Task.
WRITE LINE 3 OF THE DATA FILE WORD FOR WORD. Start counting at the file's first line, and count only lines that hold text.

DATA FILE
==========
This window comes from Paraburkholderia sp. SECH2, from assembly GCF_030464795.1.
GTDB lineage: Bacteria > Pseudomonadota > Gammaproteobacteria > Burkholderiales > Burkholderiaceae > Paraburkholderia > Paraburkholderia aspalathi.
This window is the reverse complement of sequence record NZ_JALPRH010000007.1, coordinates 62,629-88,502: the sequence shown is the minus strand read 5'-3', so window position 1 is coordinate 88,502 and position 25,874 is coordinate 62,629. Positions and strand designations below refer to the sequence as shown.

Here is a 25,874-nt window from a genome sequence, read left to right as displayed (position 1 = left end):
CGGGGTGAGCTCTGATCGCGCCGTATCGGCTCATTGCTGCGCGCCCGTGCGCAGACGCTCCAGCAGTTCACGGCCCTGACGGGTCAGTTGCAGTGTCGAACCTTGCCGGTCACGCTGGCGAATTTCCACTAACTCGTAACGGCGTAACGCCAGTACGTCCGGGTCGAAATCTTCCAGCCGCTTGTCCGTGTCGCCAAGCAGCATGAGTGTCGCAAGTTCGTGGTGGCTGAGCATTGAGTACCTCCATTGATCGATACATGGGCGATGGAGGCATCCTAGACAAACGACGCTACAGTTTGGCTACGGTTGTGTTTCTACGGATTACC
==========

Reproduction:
This window is the reverse complement of sequence record NZ_JALPRH010000007.1, coordinates 62,629-88,502: the sequence shown is the minus strand read 5'-3', so window position 1 is coordinate 88,502 and position 25,874 is coordinate 62,629. Positions and strand designations below refer to the sequence as shown.